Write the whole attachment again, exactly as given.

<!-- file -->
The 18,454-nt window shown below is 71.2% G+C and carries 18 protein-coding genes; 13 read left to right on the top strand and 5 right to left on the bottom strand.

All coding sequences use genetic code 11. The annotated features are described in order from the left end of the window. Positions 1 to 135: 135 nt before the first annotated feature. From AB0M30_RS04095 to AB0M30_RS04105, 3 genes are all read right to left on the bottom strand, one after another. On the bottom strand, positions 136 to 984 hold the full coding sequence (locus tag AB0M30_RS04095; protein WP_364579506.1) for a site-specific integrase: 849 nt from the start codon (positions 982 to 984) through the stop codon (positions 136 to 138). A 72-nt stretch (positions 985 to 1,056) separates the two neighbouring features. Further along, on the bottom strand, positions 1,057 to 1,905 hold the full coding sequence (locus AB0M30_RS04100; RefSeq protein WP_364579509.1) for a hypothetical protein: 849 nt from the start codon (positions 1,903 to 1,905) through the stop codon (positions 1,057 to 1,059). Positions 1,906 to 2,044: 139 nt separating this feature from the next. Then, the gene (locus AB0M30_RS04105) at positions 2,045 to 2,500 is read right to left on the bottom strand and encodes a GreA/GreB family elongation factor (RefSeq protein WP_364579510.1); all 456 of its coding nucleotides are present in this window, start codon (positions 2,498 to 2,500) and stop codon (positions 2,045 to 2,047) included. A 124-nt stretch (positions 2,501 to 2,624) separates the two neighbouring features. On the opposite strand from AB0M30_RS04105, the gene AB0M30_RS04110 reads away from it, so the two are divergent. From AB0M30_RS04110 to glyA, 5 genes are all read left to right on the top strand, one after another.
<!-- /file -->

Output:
The 18,454-nt window shown below is 71.2% G+C and carries 18 protein-coding genes; 13 read left to right on the top strand and 5 right to left on the bottom strand.

All coding sequences use genetic code 11. The annotated features are described in order from the left end of the window. Positions 1 to 135: 135 nt before the first annotated feature. From AB0M30_RS04095 to AB0M30_RS04105, 3 genes are all read right to left on the bottom strand, one after another. On the bottom strand, positions 136 to 984 hold the full coding sequence (locus tag AB0M30_RS04095; protein WP_364579506.1) for a site-specific integrase: 849 nt from the start codon (positions 982 to 984) through the stop codon (positions 136 to 138). A 72-nt stretch (positions 985 to 1,056) separates the two neighbouring features. Further along, on the bottom strand, positions 1,057 to 1,905 hold the full coding sequence (locus AB0M30_RS04100; RefSeq protein WP_364579509.1) for a hypothetical protein: 849 nt from the start codon (positions 1,903 to 1,905) through the stop codon (positions 1,057 to 1,059). Positions 1,906 to 2,044: 139 nt separating this feature from the next. Then, the gene (locus AB0M30_RS04105) at positions 2,045 to 2,500 is read right to left on the bottom strand and encodes a GreA/GreB family elongation factor (RefSeq protein WP_364579510.1); all 456 of its coding nucleotides are present in this window, start codon (positions 2,498 to 2,500) and stop codon (positions 2,045 to 2,047) included. A 124-nt stretch (positions 2,501 to 2,624) separates the two neighbouring features. On the opposite strand from AB0M30_RS04105, the gene AB0M30_RS04110 reads away from it, so the two are divergent. From AB0M30_RS04110 to glyA, 5 genes are all read left to right on the top strand, one after another.